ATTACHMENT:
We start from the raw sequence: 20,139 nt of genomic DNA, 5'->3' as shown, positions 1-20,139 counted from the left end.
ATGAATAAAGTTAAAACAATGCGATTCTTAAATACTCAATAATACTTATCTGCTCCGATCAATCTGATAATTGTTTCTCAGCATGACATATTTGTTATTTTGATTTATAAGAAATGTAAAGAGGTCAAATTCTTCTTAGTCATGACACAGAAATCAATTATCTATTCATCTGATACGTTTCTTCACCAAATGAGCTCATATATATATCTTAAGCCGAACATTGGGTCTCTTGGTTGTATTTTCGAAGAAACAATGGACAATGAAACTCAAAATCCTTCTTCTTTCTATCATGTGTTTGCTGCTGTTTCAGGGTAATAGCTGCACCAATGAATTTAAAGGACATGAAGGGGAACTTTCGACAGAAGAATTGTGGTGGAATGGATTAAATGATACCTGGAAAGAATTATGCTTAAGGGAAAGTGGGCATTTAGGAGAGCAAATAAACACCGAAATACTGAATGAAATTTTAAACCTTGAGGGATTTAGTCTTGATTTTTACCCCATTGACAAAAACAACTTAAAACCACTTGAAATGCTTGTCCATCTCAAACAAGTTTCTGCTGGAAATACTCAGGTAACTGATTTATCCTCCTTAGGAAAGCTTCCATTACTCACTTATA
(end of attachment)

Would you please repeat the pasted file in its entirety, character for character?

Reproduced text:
We start from the raw sequence: 20,139 nt of genomic DNA, 5'->3' as shown, positions 1-20,139 counted from the left end.
ATGAATAAAGTTAAAACAATGCGATTCTTAAATACTCAATAATACTTATCTGCTCCGATCAATCTGATAATTGTTTCTCAGCATGACATATTTGTTATTTTGATTTATAAGAAATGTAAAGAGGTCAAATTCTTCTTAGTCATGACACAGAAATCAATTATCTATTCATCTGATACGTTTCTTCACCAAATGAGCTCATATATATATCTTAAGCCGAACATTGGGTCTCTTGGTTGTATTTTCGAAGAAACAATGGACAATGAAACTCAAAATCCTTCTTCTTTCTATCATGTGTTTGCTGCTGTTTCAGGGTAATAGCTGCACCAATGAATTTAAAGGACATGAAGGGGAACTTTCGACAGAAGAATTGTGGTGGAATGGATTAAATGATACCTGGAAAGAATTATGCTTAAGGGAAAGTGGGCATTTAGGAGAGCAAATAAACACCGAAATACTGAATGAAATTTTAAACCTTGAGGGATTTAGTCTTGATTTTTACCCCATTGACAAAAACAACTTAAAACCACTTGAAATGCTTGTCCATCTCAAACAAGTTTCTGCTGGAAATACTCAGGTAACTGATTTATCCTCCTTAGGAAAGCTTCCATTACTCACTTATA